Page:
(687e) Computer Simulation of Water Sorption On Flexible Protein Matrices
In the last two decades, protein therapeutics have emerged as the fastest-growing segment of the pharmaceutical industry, resulting in more than 200 new treatments for diseases such as AIDS, leukemia, melanoma, cystic fibrosis, and multiple sclerosis. Despite these advances, however, there remain a number of technical challenges in formulating and manufacturing new protein-based therapeutics. One of the most difficult tasks is to develop therapeutic formulations with long-term stability against the chemical degradation and protein aggregation processes that compromise the safety and efficacy of drugs that are stored in solution over long periods of time.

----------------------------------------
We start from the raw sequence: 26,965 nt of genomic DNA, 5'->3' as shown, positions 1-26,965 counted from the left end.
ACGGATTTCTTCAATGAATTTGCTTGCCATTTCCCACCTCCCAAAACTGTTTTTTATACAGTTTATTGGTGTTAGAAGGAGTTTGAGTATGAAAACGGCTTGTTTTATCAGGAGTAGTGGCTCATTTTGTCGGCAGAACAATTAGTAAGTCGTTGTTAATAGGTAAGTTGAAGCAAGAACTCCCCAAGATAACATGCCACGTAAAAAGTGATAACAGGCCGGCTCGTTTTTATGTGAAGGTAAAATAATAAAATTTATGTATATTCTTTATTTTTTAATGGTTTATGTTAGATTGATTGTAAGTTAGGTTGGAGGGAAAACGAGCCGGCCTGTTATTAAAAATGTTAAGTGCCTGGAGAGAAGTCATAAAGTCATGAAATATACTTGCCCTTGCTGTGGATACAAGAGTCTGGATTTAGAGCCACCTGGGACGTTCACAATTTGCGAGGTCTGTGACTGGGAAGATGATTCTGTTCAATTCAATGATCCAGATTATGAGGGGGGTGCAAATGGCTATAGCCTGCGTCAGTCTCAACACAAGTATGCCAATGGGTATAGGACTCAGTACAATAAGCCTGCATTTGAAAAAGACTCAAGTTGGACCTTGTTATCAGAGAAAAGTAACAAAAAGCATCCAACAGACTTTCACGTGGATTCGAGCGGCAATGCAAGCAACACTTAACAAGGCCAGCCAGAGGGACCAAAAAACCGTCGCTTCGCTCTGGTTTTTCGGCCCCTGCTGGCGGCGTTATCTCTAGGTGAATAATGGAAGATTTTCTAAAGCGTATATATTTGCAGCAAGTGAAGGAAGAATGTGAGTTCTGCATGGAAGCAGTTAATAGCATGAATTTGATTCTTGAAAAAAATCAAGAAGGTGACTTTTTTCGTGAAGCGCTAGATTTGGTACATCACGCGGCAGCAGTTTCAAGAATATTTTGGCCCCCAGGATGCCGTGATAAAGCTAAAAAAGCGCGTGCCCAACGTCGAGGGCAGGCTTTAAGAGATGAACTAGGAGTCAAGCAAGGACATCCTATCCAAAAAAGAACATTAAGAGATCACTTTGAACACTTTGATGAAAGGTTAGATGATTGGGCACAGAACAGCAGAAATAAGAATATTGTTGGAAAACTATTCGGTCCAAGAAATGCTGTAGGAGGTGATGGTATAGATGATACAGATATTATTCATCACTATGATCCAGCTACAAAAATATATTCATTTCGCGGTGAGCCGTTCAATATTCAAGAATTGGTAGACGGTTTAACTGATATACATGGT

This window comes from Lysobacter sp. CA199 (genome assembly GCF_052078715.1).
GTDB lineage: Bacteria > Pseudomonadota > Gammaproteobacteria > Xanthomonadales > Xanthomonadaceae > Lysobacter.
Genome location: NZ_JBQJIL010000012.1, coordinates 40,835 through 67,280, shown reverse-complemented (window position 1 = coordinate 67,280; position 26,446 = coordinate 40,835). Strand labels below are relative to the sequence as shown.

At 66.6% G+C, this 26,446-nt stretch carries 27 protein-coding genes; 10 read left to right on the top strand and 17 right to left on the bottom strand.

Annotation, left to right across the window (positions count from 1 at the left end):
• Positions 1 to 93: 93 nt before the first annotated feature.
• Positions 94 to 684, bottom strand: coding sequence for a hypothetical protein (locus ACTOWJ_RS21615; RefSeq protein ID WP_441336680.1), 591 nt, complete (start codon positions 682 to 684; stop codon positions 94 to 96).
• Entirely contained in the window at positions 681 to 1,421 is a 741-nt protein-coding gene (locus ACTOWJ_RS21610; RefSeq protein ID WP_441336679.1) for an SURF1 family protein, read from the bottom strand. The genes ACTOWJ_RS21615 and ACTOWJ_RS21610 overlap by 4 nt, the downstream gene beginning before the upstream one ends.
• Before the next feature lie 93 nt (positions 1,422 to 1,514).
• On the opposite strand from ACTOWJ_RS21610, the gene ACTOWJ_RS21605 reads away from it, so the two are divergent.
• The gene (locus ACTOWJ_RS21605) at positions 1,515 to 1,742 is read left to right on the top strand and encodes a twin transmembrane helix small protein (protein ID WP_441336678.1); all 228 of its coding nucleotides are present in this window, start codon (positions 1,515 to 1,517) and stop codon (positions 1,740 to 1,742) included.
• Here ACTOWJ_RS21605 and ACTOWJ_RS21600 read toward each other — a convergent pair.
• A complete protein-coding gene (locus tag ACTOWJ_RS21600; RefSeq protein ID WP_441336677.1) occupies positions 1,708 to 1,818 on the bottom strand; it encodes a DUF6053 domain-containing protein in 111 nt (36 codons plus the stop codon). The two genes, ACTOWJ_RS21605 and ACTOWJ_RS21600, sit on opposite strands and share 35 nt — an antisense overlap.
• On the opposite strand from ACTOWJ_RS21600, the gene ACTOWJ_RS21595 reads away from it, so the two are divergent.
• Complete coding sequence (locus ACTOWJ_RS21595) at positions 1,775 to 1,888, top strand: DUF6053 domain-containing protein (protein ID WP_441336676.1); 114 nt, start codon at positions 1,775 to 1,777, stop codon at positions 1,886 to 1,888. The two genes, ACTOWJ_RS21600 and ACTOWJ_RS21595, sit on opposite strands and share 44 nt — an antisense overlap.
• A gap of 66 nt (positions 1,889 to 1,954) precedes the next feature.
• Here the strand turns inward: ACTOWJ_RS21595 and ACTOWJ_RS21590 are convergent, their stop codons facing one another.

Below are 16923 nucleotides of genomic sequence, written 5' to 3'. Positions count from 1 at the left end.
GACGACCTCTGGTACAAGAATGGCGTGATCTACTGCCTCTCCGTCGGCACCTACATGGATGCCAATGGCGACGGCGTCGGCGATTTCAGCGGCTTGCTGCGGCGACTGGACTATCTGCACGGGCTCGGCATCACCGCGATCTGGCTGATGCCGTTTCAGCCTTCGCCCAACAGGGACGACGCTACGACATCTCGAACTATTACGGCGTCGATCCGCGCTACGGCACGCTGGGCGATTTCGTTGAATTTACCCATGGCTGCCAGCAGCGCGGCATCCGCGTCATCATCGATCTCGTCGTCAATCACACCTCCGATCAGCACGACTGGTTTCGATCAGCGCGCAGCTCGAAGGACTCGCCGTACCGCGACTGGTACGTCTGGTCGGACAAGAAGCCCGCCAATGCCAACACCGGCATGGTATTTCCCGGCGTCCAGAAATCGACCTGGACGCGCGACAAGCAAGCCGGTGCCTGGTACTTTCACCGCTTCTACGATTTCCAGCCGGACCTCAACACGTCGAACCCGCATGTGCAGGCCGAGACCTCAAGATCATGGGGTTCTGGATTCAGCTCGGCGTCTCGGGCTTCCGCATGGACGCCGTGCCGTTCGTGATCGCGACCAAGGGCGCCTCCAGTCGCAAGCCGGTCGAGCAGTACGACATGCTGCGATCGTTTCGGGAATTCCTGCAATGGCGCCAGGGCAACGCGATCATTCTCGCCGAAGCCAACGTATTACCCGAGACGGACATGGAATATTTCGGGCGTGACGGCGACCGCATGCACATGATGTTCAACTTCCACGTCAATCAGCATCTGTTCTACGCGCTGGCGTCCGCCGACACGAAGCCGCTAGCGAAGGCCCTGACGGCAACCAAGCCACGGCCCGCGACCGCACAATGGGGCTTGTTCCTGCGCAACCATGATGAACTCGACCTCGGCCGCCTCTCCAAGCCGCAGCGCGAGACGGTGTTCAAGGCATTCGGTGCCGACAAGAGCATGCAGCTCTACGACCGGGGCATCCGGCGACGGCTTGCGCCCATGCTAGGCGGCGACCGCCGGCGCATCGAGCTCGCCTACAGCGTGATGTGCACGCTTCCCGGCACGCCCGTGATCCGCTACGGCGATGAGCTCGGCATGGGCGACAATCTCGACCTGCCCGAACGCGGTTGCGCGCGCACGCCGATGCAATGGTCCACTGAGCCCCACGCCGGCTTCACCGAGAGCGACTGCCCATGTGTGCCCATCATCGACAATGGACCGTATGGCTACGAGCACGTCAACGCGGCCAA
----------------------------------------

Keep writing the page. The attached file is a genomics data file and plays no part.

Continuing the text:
The standard approach for increasing the stability of protein therapeutics is to remove the biomolecules from their aqueous environment by incorporating them into vitrified solid materials using a process known as lyophilization or freeze-drying. In some cases, however, proteins often exhibit diminished therapeutic activity when they are reconstituted with water following storage in the glass state. To understand this behavior, we use computer simulation to explore how proteins are affected by dehydration and subsequent rehydration. We demonstrate a new computational approach we have developed to study water sorption on protein crystals and powders, and show that this technique allows us, for the first time, to make rigorous contact with experimental measurements designed to probe the protein hydration process. We also show that we are able to go beyond the current capabilities of experimental techniques and investigate how changes in hydration level can give rise to microscopic mechanical stresses that may alter the structure and biological activity of some proteins.